So, on my bike trip to Ireland, Inishbofin was one of my spots to go. You take a boat out of this tiny dock. I spent my time here hiking out to the fort, instead of the popular bike trail all the other ferriers were doing. The fort cuts off from the mainland at certain tides, so not many were willing to risk it. I figured, if I had to sleep out there, I would have been safe, and it was warm, and it felt like it never got dark there. I had food, so I was going to hike out. If I had had my clay, I would have been rolling it on everything. It was a literal texture-lover’s dream. The doors and windows were amazing, the little plants I could have cast in clay, the stone markings… Oh my gosh. If I ever went again, I would be packing mold supplies instead of clothes. And more Brie and Figs.
The other thing I wanted to mention about this little Island, was the gift store/Museum that is there. I happened to find a little pencil drawing that the owner did, that I really resonated with while on this trip. I felt like the picture was of me. It cost one dollar. I brought it home and laminated it. It was called Talking to God. I recently friended the artist on Facebook, and it felt like Christmas. Amazing how a trip can change you like that.
Ireland travelers with a love for the off-the-beaten path tips, go hike out to this, and at least bring polymer clay to capture something ancient to keep alive. Read more …
Inishbofin (derived from the Irish Inis Bó Finne meaning ‘Island of the White Cow’) is a small island off the coast of Connemara, County Galway, Ireland.Inishbofin has around 160 inhabitants and is a popular tourist destination.
The island’s English name Inishbofin is derived from the Irish name Inis Bó Finne (‘Island of the White Cow’). There are several legends concerning the origins of the island’s name. According to one legend, the island was actually a floating, insubstantial place until some fishermen landed on it in a fog. By bringing fire onto the island, they dispelled the magic, fixing it in place. They then saw an old woman driving a white cow, which turned into a rock when the woman struck it with a stick.:23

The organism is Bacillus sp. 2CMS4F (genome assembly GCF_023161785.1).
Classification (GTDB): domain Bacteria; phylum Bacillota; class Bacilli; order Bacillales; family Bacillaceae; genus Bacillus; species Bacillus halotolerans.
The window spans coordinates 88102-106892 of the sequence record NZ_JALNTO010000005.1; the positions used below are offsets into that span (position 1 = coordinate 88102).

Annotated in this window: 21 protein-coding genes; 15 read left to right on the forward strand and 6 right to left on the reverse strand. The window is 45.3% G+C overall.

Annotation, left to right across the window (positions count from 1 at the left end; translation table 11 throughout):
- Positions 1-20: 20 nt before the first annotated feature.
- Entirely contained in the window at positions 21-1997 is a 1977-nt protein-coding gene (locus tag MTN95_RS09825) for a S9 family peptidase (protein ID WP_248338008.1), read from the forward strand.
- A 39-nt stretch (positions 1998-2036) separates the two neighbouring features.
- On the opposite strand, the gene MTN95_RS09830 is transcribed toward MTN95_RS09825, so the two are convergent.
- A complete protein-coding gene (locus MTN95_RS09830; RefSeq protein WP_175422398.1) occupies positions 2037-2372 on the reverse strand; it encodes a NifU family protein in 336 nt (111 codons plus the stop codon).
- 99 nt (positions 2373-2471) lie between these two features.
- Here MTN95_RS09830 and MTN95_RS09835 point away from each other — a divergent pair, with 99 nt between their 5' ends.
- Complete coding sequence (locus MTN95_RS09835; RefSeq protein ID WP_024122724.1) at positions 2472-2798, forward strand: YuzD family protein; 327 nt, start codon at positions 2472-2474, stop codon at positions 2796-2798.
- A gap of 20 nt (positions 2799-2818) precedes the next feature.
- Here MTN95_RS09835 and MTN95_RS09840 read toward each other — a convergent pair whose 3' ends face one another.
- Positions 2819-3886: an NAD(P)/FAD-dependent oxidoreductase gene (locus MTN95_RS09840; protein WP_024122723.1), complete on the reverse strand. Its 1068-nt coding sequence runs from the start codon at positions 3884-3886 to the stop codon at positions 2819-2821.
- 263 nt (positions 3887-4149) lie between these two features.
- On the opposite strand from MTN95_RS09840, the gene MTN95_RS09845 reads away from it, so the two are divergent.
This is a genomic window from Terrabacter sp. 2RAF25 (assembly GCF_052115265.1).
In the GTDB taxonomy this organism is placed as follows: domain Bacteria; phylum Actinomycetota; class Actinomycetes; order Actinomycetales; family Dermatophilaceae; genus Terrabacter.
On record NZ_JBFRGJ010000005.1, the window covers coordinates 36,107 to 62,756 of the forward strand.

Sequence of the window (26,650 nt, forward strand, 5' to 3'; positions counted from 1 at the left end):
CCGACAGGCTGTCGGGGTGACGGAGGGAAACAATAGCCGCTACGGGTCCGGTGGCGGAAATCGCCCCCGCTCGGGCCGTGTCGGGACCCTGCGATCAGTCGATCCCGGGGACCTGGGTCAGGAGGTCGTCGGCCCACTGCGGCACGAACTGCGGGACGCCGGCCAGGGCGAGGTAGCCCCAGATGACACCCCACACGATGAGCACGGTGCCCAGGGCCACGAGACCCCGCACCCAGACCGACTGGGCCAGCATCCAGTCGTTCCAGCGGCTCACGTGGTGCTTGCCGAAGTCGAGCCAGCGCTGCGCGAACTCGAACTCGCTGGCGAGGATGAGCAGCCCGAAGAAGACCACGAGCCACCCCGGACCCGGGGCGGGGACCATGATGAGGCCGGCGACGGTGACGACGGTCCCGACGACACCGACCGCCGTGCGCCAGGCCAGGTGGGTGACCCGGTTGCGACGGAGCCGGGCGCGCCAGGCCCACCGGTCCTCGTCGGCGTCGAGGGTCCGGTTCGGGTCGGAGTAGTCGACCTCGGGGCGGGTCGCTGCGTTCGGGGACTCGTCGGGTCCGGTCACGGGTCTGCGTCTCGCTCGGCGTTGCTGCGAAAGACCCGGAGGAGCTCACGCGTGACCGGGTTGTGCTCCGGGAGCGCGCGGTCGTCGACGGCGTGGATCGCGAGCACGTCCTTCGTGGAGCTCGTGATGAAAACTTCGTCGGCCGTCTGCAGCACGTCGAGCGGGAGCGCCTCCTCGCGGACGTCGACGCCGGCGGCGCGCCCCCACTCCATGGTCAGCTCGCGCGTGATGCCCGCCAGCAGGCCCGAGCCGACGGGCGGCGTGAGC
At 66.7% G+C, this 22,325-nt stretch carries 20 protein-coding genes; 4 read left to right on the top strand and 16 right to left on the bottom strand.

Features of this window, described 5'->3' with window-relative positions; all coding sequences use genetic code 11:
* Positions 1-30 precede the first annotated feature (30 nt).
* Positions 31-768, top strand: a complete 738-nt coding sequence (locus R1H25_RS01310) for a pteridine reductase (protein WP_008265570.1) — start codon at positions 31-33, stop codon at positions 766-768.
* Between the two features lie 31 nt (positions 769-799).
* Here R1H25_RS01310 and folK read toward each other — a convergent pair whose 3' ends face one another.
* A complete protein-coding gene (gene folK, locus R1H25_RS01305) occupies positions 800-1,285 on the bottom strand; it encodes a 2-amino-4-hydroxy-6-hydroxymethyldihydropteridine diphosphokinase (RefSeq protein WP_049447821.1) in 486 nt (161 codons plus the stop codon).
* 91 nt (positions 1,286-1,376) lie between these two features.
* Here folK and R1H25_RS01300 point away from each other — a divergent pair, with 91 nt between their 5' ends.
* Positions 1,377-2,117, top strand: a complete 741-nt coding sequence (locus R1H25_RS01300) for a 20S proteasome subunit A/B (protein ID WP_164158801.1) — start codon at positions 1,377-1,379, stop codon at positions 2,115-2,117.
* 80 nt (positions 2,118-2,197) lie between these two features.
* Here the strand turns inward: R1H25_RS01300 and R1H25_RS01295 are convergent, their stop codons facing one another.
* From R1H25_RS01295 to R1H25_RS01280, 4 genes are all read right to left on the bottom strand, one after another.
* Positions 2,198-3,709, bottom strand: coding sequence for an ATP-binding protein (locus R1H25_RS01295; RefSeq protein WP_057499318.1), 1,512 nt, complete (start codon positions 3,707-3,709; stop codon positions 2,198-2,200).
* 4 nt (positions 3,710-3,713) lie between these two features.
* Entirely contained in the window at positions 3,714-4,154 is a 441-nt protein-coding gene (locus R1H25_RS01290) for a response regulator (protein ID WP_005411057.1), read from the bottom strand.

The Irish name has also been anglicised as ‘Innisboffin’ and ‘Boffin’ or ‘Bophin’ island.
Geology and topography
Inishbofin lies around 8 kilometers (5.0 mi) off the Connemara coast opposite of Ballinakill Harbour and Cleggan Bay. It is separated by a narrow channel from Inishark (Sark island). It is about 5.5 km (3½ mi) long and 3 km (1.9 mi) wide. The highest point is in the Westquarter and rises to 292 feet.
Much of the island is a Special Area of Conservation (due to the presence of corn crakes and seals). An aspect of the island is that it has no trees or forests whatsoever. Any wood was cut down and used as heating fuel. Because of the salt-enriched air, trees were never able to re-establish themselves.
It is not known when Inishbofin was first settled. There is no evidence of a Mesolithic, and only circumstancial evidence of a significant Neolithic presence. Although there are pre-historic field systems, their age has not been definitely established:25 and could be anywhere between Bronze Age and early Medieval. Neolithic and Bronze Age monuments, found in significant numbers on the Connemara mainland, are conspicuous by their absence. Definite traces of human settlement are available only from the Iron Age onwards, such as the remains of promontory ring forts like ‘Dun Mor’.